Lawmakers Face Deadline for finding Medi-Cal Fix

SACRAMENTO — California lawmakers hope to tackle major issues in the state’s health care program for the poor over the next two weeks, starting with how to ensure the state doesn’t lose $1 billion in federal funding.

The potential billion-dollar loss comes as critics say Medi-Cal is already struggling to meet the needs of the 12.5 million people who rely on the system.

In calling a special session on health care, Gov. Jerry Brown told lawmakers to find long-term funding for Medi-Cal so the program doesn’t rely on the state’s general fund. Democratic proposals call for an expanded tax on health insurers and a new tobacco tax to help restore lost services and improve care.

Republicans have made their position clear: “Republicans do not raise taxes,” said state Sen. Jean Fuller of Bakersfield in her first news conference after taking over as Senate Republican leader on Thursday.

With Democrats needing a handful of Republican votes to pass any taxes, the end-of-session legislative fight is shaping up to be a busy final two weeks of deal-making in the health care special session alone. The Legislature also is looking at potential taxes to fund road and bridge improvements in a transportation special session while wading through hundreds of regular session bills.

‘Grievous cuts’ to program

“If you take a billion dollars out of the health care system it will be felt across the board,” said Anthony Wright, executive director of the health advocacy group Health Access. “People recognize that it’s not enough to just prevent the hole in the program, we need to invest in it. We’ve had grievous cuts to the program.”

Medi-Cal provides free health care to low-income people, including families, seniors, people with disabilities and children in foster care. Nearly a third of the state — 12.5 million people — are enrolled in Medi-Cal, which saw a dramatic increase under the Affordable Care Act.

But the state stands to lose $1 billion in federal funding after the Obama administration warned California that its tax system — currently California only taxes the plans that accept Medi-Cal patients — doesn’t comply with federal law. The federal government provides matching funds to California for Medi-Cal.

To prevent the $1 billion loss of matching federal funds, California must tax all health plans — not just those that accept Medi-Cal enrollees. Insurers that don’t participate in Medi-Cal are fighting the broader tax.

If all health care plans are forced to pay a new tax, it is likely the costs will be passed down to customers.

Lawmakers are weighing whether to tax all health plans at the same flat rate — as proposed by Assemblyman Marc Levine, D-San Rafael, or create a tiered system with different rates, as recommended by the governor.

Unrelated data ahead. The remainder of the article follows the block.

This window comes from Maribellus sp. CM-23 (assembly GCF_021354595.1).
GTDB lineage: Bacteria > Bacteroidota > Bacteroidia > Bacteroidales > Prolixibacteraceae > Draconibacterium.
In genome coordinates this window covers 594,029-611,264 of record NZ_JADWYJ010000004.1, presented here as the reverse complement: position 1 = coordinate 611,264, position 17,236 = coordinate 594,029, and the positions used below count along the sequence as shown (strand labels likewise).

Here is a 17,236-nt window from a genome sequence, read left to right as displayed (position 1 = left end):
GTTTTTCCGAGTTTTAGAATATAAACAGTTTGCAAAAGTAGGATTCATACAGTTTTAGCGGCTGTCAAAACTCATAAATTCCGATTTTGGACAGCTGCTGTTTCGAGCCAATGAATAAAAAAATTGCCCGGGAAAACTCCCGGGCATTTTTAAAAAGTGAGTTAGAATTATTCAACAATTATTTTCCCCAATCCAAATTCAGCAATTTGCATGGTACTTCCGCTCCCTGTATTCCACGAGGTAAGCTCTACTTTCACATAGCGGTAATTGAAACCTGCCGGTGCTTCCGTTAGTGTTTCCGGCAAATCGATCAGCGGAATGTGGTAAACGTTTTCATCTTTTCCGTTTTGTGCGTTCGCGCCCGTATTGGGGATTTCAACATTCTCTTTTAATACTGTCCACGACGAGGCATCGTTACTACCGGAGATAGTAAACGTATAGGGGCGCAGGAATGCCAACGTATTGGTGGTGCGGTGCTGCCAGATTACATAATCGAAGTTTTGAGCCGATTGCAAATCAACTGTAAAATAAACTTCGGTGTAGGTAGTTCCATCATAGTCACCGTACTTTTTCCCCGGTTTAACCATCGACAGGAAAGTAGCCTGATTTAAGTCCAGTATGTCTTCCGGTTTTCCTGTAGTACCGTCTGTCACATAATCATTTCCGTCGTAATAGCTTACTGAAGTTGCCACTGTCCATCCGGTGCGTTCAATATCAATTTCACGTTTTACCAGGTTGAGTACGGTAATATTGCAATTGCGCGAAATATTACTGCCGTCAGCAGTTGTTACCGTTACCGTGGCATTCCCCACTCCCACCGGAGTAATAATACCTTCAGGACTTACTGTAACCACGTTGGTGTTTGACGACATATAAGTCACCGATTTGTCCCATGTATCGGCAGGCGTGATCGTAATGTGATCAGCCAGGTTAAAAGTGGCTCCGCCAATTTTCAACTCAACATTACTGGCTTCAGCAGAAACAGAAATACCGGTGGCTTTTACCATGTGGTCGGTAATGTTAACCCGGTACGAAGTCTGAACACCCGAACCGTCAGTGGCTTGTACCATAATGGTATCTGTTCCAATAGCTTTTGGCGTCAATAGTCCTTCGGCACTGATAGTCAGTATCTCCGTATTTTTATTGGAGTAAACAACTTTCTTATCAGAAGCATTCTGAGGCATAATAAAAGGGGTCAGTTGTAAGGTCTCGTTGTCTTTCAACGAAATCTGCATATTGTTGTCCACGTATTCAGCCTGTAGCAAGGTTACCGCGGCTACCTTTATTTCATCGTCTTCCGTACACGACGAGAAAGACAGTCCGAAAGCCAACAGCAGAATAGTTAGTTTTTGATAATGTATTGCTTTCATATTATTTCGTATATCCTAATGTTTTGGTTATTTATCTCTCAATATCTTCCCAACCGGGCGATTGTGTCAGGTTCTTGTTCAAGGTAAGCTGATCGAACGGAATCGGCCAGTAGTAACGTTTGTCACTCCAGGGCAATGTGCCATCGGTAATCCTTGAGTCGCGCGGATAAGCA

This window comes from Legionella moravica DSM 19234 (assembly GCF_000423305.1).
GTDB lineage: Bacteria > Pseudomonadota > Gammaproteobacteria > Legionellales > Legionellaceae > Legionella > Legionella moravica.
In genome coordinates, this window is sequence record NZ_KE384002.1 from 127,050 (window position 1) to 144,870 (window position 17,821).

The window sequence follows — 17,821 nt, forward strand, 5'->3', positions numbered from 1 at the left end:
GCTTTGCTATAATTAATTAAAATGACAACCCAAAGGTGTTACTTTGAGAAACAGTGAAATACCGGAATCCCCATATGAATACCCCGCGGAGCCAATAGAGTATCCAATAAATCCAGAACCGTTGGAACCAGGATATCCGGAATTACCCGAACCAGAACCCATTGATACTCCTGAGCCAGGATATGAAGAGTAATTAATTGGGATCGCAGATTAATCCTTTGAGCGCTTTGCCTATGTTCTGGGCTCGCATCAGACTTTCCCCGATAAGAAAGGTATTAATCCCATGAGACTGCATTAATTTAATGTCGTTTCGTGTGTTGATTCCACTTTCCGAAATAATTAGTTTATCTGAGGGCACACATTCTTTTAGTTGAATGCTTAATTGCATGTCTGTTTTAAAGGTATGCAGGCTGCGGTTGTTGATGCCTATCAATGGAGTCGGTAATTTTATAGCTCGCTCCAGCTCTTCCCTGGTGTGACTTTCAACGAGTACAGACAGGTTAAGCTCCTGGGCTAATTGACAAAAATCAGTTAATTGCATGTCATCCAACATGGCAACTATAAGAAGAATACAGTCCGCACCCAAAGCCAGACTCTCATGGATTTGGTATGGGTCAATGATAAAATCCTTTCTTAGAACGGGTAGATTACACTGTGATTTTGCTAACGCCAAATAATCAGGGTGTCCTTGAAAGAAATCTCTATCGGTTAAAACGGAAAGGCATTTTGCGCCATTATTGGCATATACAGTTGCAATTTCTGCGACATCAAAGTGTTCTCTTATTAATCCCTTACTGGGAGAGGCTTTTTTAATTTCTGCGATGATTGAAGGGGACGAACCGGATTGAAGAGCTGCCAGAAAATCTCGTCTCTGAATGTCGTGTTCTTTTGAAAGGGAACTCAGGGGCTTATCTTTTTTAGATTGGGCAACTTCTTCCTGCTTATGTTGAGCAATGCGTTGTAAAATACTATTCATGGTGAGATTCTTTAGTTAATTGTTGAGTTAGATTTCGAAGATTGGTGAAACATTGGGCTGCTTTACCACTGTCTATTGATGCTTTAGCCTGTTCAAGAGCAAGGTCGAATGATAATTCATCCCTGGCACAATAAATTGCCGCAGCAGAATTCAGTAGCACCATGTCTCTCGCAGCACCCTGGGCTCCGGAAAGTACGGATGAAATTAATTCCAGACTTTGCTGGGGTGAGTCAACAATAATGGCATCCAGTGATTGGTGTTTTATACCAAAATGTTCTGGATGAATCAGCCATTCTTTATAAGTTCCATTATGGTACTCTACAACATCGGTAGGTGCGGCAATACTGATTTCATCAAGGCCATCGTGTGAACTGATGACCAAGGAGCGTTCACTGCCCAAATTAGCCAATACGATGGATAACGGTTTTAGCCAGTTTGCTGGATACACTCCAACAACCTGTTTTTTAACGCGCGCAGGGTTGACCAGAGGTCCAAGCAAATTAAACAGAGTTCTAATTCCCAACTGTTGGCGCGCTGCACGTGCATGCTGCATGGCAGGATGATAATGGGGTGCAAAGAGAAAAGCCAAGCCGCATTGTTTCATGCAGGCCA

Not enough progress

Jennifer Kent, director of the Department of Health Care Services, which administers the state’s Medi-Cal program, said the Brown administration isn’t wedded to one proposal and that its biggest concern is ensuring the new tax structure raises enough money to meet federal standards.

“There is progress being made,” Kent said. “We aren’t there yet.”

Democratic lawmakers also want to create another revenue stream for Medi-Cal by raising the tobacco tax.

“To the extent you keep people from smoking in the first place, it will in the long term prevent costs on our Medi-Cal program,” said Kent, whose attendance at a Wednesday news conference for a package of several tobacco-control bills indicated Brown supports such measures.

Assemblyman Richard Pan, D-Sacramento, is calling for the state to raise the tobacco tax by $2 on a pack of cigarettes, a measure he said would take the state from one of the nation’s lowest tax rates on cigarettes to eighth highest. The current state tax, 87 cents per pack, goes toward research, early childhood development and smoking prevention programs.

Pan, a doctor who sees Medi-Cal patients, said his bill would raise $1.5 billion in the first year and would go toward treating Medi-Cal patients with tobacco-related illnesses and fund programs that prevent smoking.

“Raising the tobacco tax has been proven to prevent and reduce smoking, especially among young people,” Pan said.

The special session on health care is scheduled to run concurrently with the regular session, which ends Sept. 11, though it can be extended if lawmakers come up with a deal. The state’s current tax on Medi-Cal plans doesn’t expire until mid-2016, giving lawmakers some leeway.

“It’s advisable to get this moved this session, though,” said Chris Hoene, executive director of the California Budget & Policy Center in Sacramento.

Need to act now

With 2016 an election year and several potential ballot measures calling for different taxes, Hoene said lawmakers may find it more difficult to find common ground if they wait. Democrats will need some Republican votes in both houses to reach the two-thirds majority needed to approve new taxes.

“The political dynamic only increases the closer we get to the election,” said Sen. Mark Leno, D-San Francisco. “If we don’t do it now and we do it next year, the clock runs and you get less thoughtful public policy when you are up against that deadline.”

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